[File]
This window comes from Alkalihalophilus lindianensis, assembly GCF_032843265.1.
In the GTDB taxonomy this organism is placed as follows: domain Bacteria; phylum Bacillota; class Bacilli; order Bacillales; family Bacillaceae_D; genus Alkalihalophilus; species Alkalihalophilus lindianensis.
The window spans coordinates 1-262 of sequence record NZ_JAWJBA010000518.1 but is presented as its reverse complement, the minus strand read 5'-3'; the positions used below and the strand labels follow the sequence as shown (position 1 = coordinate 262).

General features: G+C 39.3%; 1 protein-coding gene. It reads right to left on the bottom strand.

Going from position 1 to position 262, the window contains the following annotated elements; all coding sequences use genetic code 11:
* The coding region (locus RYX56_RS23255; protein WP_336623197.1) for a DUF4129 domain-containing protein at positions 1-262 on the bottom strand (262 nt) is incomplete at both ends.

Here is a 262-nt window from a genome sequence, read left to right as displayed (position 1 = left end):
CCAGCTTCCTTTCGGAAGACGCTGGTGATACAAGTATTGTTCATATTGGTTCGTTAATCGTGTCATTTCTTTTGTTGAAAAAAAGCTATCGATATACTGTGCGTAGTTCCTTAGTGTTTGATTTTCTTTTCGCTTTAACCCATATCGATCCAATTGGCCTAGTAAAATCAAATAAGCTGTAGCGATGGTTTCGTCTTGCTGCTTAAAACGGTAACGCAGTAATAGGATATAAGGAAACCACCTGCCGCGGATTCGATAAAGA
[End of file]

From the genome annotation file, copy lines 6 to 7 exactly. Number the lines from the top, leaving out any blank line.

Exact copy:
* The coding region (locus RYX56_RS23255; protein WP_336623197.1) for a DUF4129 domain-containing protein at positions 1-262 on the bottom strand (262 nt) is incomplete at both ends.

Here is a 262-nt window from a genome sequence, read left to right as displayed (position 1 = left end):